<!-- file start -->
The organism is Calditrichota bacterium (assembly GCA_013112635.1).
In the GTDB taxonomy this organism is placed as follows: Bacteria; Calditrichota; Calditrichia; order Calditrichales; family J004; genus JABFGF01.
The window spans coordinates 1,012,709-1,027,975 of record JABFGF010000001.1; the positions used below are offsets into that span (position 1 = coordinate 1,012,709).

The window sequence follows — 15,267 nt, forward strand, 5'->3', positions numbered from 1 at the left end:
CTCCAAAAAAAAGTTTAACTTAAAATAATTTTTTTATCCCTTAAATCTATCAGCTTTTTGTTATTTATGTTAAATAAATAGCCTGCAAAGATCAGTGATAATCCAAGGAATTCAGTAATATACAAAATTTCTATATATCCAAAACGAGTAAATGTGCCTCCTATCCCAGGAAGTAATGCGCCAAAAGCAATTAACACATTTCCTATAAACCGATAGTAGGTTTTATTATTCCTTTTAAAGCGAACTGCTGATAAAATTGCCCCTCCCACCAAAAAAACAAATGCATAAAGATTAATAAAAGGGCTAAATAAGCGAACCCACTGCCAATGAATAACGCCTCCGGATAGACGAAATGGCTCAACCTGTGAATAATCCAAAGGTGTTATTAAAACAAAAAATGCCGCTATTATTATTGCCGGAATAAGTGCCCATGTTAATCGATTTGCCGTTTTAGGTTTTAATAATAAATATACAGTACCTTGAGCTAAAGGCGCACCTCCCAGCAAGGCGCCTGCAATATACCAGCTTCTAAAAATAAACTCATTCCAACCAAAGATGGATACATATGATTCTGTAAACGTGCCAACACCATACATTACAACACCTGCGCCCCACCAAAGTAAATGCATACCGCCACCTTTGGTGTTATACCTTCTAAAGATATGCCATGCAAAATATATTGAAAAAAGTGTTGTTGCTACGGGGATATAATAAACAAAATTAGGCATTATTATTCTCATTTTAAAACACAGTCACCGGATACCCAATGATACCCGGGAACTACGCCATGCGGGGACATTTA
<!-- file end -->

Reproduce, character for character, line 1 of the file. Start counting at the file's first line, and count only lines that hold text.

The organism is Calditrichota bacterium (assembly GCA_013112635.1).